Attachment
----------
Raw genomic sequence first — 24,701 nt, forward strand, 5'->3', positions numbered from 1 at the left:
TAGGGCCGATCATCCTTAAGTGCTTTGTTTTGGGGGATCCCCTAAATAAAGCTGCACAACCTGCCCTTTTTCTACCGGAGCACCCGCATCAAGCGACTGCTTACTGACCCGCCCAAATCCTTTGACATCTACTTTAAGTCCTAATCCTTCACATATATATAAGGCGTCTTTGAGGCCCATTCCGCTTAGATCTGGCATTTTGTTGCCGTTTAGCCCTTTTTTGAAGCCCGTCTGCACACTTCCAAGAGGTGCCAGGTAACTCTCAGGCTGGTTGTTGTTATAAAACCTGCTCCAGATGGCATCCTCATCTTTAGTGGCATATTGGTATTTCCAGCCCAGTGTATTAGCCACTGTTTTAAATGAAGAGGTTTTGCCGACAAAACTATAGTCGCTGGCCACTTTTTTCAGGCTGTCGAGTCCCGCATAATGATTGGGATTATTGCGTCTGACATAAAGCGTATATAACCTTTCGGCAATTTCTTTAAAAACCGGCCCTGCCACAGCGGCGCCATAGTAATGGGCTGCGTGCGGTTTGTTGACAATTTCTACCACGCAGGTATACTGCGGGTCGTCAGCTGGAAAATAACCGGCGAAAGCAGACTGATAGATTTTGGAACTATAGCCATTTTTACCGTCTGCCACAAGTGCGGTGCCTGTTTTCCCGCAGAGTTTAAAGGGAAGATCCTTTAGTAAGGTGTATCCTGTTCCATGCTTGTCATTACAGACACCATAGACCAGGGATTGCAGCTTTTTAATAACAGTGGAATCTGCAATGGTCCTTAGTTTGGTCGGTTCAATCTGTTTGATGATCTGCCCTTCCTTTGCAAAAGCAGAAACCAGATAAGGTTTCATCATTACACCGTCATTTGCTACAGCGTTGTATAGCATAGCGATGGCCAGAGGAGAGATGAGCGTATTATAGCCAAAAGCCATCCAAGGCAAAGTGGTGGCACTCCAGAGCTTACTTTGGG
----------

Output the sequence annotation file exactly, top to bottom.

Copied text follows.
Raw genomic sequence first — 24,701 nt, forward strand, 5'->3', positions numbered from 1 at the left:
TAGGGCCGATCATCCTTAAGTGCTTTGTTTTGGGGGATCCCCTAAATAAAGCTGCACAACCTGCCCTTTTTCTACCGGAGCACCCGCATCAAGCGACTGCTTACTGACCCGCCCAAATCCTTTGACATCTACTTTAAGTCCTAATCCTTCACATATATATAAGGCGTCTTTGAGGCCCATTCCGCTTAGATCTGGCATTTTGTTGCCGTTTAGCCCTTTTTTGAAGCCCGTCTGCACACTTCCAAGAGGTGCCAGGTAACTCTCAGGCTGGTTGTTGTTATAAAACCTGCTCCAGATGGCATCCTCATCTTTAGTGGCATATTGGTATTTCCAGCCCAGTGTATTAGCCACTGTTTTAAATGAAGAGGTTTTGCCGACAAAACTATAGTCGCTGGCCACTTTTTTCAGGCTGTCGAGTCCCGCATAATGATTGGGATTATTGCGTCTGACATAAAGCGTATATAACCTTTCGGCAATTTCTTTAAAAACCGGCCCTGCCACAGCGGCGCCATAGTAATGGGCTGCGTGCGGTTTGTTGACAATTTCTACCACGCAGGTATACTGCGGGTCGTCAGCTGGAAAATAACCGGCGAAAGCAGACTGATAGATTTTGGAACTATAGCCATTTTTACCGTCTGCCACAAGTGCGGTGCCTGTTTTCCCGCAGAGTTTAAAGGGAAGATCCTTTAGTAAGGTGTATCCTGTTCCATGCTTGTCATTACAGACACCATAGACCAGGGATTGCAGCTTTTTAATAACAGTGGAATCTGCAATGGTCCTTAGTTTGGTCGGTTCAATCTGTTTGATGATCTGCCCTTCCTTTGCAAAAGCAGAAACCAGATAAGGTTTCATCATTACACCGTCATTTGCTACAGCGTTGTATAGCATAGCGATGGCCAGAGGAGAGATGAGCGTATTATAGCCAAAAGCCATCCAAGGCAAAGTGGTGGCACTCCAGAGCTTACTTTGGG